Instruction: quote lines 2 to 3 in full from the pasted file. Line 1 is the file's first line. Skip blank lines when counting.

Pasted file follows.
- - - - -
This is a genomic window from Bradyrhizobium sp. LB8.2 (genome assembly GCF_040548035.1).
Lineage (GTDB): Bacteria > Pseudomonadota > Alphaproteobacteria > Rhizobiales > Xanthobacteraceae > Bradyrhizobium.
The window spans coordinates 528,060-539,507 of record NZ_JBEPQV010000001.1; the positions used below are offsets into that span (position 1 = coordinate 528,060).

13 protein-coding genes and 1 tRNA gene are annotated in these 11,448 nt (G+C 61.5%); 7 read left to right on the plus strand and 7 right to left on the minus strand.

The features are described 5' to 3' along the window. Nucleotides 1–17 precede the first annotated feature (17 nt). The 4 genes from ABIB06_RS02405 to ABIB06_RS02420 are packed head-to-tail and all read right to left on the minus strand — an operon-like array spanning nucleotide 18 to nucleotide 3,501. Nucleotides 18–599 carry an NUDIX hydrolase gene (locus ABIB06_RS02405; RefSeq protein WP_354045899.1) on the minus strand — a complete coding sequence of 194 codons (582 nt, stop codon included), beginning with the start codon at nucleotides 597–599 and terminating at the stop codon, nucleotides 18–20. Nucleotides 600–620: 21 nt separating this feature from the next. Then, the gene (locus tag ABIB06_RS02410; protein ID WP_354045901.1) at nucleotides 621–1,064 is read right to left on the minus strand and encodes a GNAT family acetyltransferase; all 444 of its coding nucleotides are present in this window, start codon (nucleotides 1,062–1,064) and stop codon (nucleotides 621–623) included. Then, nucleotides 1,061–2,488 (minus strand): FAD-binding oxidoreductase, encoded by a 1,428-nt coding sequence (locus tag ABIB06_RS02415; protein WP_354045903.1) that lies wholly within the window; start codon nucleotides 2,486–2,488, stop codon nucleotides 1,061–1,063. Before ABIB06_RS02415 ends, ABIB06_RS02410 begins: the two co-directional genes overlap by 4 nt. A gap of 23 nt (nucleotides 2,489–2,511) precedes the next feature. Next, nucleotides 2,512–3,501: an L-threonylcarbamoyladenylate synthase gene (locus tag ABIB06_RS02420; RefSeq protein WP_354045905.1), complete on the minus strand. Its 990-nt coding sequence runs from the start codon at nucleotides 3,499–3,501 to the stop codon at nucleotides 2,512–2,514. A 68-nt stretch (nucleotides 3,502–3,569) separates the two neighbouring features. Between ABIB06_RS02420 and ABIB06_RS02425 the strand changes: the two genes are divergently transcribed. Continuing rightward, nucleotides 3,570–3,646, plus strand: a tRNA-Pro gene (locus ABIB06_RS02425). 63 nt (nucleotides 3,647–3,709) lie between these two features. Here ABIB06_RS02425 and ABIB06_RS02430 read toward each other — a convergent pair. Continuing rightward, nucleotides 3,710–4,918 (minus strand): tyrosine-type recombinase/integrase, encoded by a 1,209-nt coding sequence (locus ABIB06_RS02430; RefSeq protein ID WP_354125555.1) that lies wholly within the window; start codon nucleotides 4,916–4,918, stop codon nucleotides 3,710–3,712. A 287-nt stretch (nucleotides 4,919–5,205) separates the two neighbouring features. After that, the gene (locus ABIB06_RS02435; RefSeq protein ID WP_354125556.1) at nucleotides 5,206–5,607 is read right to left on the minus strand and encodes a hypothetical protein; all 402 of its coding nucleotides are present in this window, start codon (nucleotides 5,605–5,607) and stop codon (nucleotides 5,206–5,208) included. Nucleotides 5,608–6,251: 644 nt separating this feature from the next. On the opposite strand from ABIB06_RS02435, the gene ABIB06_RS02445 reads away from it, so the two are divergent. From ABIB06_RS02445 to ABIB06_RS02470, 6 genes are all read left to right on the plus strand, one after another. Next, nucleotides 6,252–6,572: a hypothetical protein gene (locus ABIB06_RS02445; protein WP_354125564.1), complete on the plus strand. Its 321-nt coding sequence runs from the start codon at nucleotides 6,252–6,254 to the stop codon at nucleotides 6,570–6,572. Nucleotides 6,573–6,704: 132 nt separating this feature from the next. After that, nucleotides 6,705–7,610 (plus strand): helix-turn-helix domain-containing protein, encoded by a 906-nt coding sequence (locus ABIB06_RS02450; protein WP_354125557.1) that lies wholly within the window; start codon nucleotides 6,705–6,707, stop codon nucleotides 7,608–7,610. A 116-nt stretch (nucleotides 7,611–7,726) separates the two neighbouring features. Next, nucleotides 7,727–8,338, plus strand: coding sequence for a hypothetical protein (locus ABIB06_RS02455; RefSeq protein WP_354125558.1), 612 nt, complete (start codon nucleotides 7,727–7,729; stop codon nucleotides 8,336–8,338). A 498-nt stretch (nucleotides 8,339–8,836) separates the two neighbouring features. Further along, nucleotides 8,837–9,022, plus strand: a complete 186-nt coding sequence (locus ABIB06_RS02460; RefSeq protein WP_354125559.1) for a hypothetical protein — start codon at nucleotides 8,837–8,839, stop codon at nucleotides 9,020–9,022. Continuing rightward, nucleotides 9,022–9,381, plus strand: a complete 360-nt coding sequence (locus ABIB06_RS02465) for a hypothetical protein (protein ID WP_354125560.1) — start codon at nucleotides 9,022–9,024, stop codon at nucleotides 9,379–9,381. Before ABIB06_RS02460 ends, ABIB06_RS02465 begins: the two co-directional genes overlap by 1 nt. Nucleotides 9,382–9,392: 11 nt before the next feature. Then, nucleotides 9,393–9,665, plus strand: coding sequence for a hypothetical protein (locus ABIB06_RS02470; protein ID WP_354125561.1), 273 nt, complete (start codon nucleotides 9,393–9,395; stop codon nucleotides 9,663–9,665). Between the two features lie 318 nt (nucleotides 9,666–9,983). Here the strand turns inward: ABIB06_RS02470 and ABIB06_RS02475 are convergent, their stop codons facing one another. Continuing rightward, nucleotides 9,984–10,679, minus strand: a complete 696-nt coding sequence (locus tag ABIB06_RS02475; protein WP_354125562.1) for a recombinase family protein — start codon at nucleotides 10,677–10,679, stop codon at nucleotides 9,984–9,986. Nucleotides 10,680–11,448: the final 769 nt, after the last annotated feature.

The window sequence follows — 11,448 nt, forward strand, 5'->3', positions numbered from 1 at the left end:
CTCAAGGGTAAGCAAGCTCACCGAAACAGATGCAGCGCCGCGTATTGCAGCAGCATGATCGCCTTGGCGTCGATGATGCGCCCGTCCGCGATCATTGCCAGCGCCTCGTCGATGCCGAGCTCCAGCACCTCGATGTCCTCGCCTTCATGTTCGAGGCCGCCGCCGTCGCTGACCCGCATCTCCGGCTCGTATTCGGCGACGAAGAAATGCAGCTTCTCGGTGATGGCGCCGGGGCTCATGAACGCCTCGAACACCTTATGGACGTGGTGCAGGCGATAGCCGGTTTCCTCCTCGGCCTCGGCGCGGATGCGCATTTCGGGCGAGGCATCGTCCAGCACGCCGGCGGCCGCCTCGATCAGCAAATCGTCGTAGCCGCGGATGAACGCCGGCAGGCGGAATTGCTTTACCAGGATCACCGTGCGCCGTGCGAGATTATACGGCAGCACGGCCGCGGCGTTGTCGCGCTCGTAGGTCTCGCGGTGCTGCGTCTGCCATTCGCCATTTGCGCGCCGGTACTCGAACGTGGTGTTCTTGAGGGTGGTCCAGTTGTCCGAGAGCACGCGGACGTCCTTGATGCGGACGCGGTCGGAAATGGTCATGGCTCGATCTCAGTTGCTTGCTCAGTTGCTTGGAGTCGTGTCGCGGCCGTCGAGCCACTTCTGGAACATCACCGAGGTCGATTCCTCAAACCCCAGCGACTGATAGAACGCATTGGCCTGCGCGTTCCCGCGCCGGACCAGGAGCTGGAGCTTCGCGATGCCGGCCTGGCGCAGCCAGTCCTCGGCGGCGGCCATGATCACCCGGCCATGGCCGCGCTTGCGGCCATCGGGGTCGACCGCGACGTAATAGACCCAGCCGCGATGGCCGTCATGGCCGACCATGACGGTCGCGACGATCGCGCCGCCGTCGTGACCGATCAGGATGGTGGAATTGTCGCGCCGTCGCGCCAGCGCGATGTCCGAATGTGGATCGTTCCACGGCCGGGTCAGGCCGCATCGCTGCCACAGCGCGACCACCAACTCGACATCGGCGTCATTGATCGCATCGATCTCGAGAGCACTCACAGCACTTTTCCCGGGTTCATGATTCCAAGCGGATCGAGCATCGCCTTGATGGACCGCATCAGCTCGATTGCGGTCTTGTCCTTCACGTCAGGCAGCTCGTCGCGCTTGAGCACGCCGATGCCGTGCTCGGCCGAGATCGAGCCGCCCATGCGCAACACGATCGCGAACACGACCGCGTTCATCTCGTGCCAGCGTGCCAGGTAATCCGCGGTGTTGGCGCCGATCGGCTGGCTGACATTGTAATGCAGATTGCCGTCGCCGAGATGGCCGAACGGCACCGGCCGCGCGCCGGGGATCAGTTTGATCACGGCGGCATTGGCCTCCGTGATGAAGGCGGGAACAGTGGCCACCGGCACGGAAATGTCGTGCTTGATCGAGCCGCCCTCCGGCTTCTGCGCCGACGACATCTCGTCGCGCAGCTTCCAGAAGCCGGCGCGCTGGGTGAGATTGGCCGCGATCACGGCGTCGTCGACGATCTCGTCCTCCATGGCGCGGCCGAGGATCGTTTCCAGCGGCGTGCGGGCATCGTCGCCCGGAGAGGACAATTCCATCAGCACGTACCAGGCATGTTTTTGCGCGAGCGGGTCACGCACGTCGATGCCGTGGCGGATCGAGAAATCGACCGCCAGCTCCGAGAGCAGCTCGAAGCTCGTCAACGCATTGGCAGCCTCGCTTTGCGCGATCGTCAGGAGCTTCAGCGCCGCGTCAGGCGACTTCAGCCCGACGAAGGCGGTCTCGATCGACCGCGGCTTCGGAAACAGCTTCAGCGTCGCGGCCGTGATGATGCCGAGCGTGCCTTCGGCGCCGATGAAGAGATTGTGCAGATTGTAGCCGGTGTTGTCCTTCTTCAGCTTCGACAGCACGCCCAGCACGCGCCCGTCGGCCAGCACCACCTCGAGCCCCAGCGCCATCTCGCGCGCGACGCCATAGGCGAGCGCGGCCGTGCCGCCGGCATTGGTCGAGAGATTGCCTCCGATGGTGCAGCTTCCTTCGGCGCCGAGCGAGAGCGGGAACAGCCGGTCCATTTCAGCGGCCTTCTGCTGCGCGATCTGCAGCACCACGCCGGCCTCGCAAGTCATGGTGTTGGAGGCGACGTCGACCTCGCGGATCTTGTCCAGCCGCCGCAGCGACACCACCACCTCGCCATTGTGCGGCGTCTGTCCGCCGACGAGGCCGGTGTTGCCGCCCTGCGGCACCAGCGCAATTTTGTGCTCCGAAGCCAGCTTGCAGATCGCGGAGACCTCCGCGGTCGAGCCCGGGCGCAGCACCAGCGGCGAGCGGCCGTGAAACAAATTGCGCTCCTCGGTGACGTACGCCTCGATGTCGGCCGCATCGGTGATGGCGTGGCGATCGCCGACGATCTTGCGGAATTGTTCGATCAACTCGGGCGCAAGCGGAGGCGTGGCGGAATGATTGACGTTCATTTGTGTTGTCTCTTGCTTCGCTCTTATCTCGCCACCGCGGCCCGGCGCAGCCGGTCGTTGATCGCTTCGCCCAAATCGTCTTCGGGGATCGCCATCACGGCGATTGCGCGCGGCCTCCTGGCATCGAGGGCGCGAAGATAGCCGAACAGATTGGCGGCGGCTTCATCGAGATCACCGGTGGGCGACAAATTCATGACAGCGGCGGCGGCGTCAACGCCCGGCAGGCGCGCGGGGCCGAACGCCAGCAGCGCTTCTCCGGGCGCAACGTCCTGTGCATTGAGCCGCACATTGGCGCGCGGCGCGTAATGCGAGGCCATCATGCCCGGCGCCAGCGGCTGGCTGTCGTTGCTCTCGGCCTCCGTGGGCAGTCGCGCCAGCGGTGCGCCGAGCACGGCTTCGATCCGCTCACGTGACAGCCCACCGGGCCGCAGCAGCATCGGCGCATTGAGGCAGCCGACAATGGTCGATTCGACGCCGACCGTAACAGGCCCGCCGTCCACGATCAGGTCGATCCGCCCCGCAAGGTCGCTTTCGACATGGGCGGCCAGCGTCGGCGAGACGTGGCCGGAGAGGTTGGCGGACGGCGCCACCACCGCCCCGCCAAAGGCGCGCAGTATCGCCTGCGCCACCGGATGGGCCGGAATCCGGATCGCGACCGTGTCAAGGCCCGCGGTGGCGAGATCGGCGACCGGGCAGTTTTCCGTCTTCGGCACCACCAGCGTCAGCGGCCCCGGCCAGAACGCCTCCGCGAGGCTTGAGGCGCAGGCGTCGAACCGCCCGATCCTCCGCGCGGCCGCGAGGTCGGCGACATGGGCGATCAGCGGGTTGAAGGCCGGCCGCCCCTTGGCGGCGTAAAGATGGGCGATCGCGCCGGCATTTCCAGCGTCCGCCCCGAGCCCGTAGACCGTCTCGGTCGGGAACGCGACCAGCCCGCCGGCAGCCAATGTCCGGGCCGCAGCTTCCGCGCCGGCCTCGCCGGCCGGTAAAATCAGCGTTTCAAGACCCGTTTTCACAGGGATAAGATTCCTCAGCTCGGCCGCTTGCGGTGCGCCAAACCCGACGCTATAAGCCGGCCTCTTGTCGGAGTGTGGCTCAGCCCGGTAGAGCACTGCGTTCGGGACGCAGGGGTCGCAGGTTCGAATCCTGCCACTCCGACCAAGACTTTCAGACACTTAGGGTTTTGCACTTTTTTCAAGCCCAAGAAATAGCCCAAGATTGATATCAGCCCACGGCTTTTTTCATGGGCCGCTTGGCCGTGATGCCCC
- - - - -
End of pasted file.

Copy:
Lineage (GTDB): Bacteria > Pseudomonadota > Alphaproteobacteria > Rhizobiales > Xanthobacteraceae > Bradyrhizobium.
The window spans coordinates 528,060-539,507 of record NZ_JBEPQV010000001.1; the positions used below are offsets into that span (position 1 = coordinate 528,060).